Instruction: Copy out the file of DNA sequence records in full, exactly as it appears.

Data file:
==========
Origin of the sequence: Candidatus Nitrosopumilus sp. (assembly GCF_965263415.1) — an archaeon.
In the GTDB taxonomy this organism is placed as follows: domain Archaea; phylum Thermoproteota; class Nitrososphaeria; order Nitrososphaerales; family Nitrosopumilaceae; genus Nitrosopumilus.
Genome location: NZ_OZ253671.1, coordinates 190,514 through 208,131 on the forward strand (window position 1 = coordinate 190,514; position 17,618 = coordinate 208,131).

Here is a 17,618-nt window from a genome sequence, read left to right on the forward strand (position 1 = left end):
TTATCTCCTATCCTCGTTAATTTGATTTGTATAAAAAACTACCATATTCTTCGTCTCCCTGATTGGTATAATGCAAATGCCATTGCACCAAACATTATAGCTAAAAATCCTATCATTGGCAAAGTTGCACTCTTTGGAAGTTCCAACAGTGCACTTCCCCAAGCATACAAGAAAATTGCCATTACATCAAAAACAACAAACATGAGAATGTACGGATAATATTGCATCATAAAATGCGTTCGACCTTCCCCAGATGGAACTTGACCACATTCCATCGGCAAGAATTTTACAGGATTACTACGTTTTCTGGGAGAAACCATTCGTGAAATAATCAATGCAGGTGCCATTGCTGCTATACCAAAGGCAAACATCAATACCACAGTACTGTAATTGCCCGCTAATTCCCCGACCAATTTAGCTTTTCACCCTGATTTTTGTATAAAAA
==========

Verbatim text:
Origin of the sequence: Candidatus Nitrosopumilus sp. (assembly GCF_965263415.1) — an archaeon.
In the GTDB taxonomy this organism is placed as follows: domain Archaea; phylum Thermoproteota; class Nitrososphaeria; order Nitrososphaerales; family Nitrosopumilaceae; genus Nitrosopumilus.
Genome location: NZ_OZ253671.1, coordinates 190,514 through 208,131 on the forward strand (window position 1 = coordinate 190,514; position 17,618 = coordinate 208,131).

Here is a 17,618-nt window from a genome sequence, read left to right on the forward strand (position 1 = left end):
TTATCTCCTATCCTCGTTAATTTGATTTGTATAAAAAACTACCATATTCTTCGTCTCCCTGATTGGTATAATGCAAATGCCATTGCACCAAACATTATAGCTAAAAATCCTATCATTGGCAAAGTTGCACTCTTTGGAAGTTCCAACAGTGCACTTCCCCAAGCATACAAGAAAATTGCCATTACATCAAAAACAACAAACATGAGAATGTACGGATAATATTGCATCATAAAATGCGTTCGACCTTCCCCAGATGGAACTTGACCACATTCCATCGGCAAGAATTTTACAGGATTACTACGTTTTCTGGGAGAAACCATTCGTGAAATAATCAATGCAGGTGCCATTGCTGCTATACCAAAGGCAAACATCAATACCACAGTACTGTAATTGCCCGCTAATTCCCCGACCAATTTAGCTTTTCACCCTGATTTTTGTATAAAAA